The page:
With Pittsburgh holding a 2-1 lead early in the third period of the Penguins’ fourth game of the season against the New York Islanders on Oct. 18, speedy winger Cory Conacher got behind defenseman Kris Letang and went in on a breakaway. Letang was forced to take a hooking penalty in order to prevent the potential tying goal.
Fortunately for Letang, his teammates were able to kill off the minor and he returned to the bench with his proverbial tail between his legs, knowing he’d misread the play.
As he took a seat, assistant coach Gary Agnew, who deals with the defensemen, leaned over Letang and joked of Conacher, “He looks like a young Agnew flying down the ice!”
Agnew’s remark made Letang laugh, which helped him put the breakdown behind him and move on.
“One thing I’ve improved this year is say I make a mistake. While Gary minds mistakes, he’s going to make sure my brain is not stuck on it,” Letang explained. “He’s going to make sure I forget about it. So either he’s going to tell me a joke, or he’s going to make me think of something else. But he allows me to move on, forget about the mistake and go on to the next shift and make a better play.”
And ever since, mistakes like that have been few and far between for Letang this season.
Sure, Letang still makes the occasional mishap. There’s still shifts where he looks more like a fourth forward instead of a defenseman. The 27-year-old has always been an effortless skater with tremendous movement, acceleration and conditioning, and that paired with his elite vision, creativity and hands allows him to feel comfortable joining the rush, pinching in and jumping into any open seams he may see.
But the biggest difference this year is that Letang doesn’t try to force anything that’s not there or make any unnecessary high-risk plays from the blue line or in the defensive zone.
“I’m playing with a different system, so it allows me to hold on to the puck a little bit more and make sure I don’t rush myself into plays I’m not comfortable with,” Letang said. “I think it’s improved my game so I don’t make as many turnovers trying to get it up the wall or get it up the middle. That’s something we’ve been working on for quite a while.”
Letang loves the way the Penguins’ first-year coaching staff – Agnew, fellow assistant Rick Tocchet and head coach Mike Johnston – have the team playing.
“If you look through our lineup, obviously we all know that (Evgeni Malkin or Sidney Crosby) are the force up there for us,” Letang said. “But when you want to be successful, you have to work with your assets. And I think Mike tried to establish that our assets are the offense. Those guys need the puck, they need to keep having the puck on their tape to be dangerous and that’s what we do. We are a puck possession team right now, and that’s allowed us to have the puck more often and give them a better chance to have success too.
“At the end of the day, you’re either buying in or not. Obviously I love the way we’re doing regroups and the way we play with the puck. We control the puck. A lot of aspects of it bring us to do less turnovers and be more in control.”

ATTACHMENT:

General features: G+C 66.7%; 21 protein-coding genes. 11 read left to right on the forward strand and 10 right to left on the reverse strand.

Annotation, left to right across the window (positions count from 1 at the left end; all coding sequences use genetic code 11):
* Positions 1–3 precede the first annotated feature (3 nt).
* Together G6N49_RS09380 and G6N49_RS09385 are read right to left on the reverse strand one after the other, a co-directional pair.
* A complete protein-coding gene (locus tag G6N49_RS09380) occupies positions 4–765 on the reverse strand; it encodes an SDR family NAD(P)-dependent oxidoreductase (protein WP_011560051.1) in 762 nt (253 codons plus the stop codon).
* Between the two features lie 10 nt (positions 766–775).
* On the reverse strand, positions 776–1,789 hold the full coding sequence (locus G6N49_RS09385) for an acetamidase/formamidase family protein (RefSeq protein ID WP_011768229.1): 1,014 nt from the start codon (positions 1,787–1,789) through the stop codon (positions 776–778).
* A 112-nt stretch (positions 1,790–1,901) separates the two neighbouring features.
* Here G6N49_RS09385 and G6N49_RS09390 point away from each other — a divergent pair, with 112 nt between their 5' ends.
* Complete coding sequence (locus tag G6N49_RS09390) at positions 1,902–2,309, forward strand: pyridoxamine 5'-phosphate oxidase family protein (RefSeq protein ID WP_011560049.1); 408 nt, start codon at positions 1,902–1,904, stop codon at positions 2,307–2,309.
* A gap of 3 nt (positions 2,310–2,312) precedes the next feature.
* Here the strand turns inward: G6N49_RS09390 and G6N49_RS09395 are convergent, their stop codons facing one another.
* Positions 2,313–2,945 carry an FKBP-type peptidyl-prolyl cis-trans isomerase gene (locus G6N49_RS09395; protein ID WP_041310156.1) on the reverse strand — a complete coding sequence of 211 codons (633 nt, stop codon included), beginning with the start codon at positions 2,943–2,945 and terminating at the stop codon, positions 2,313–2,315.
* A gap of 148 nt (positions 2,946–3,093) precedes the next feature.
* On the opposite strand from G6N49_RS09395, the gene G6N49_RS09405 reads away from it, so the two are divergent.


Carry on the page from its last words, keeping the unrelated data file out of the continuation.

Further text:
Letang’s certainly been doing his part as well to create offense while being responsible defensively. Playing in this system has allowed him to find the balance between being creative while filling a shutdown role. He’s been noticeable for all the right reasons.
For example, in just his second game back after missing seven straight with a groin injury, Letang was absolutely dominant in the Penguins' 4-3 shootout loss to Columbus on Saturday. He scored twice, including the game-tying goal with 10.9 seconds left in regulation, while finishing with a plus-3 rating and logging a team-high 25:44 minutes against a physically punishing, smothering Blue Jackets team.
Letang currently leads all Penguins defensemen with seven goals (five more than the next-highest player), 14 assists (seven more), 21 points (11 more), 11 power-play points (nine more) and 84 shots (18 more). He also ranks first on the team with 25:15 minutes per game and 3:54 of power-play time on ice per game.
“The possession, it means hanging onto the puck, making sure you don’t force plays when it’s not there or when you don’t feel like you’re going be able to make a play right,” Letang said. “So right now, we rely on our skill, we have a system to follow, but sometimes, you can’t always do the same play over and over. You have to read. I think that’s the biggest change for me especially, and it allows me to be more patient and have the puck longer on my stick.”
Last season was a difficult one for Letang. He dealt with an incredible health scare after suffering a stroke on Jan. 29 at just 26 years old. And while Letang eventually returned to the ice on April 9 after a 10-week absence, overall it was a season filled with more lows than highs for the defenseman as he played just 37 games because of the stroke and various other injuries.
“It was a tough year obviously, but I think with the doctors – especially (head team physician) Dharmesh (Vyas) – I made sure I was I was going into the offseason with a clear mind, and we were working on really hard to make sure I had no problem going back and playing,” Letang said.
Letang came to training camp in September looking forward to a fresh start. And so far, he's having what’s shaping up to be the best season of his career. Which is saying a lot, considering he already has a Stanley Cup, was a Norris Trophy finalist in 2013 and is a two-time NHL All-Star.
“I’m still adjusting a little bit to the new system, but I think the way that the coaches and the new guys are adjusting to me or to other players, it’s been nice,” Letang said. “The coaches make us really comfortable (with) the new system. Every adjustment, they’re going to come to you, they’re going to explain it to you. It’s been a good transition for me, and obviously with the style of play that we’re trying to get, I’m just happy to be in that.”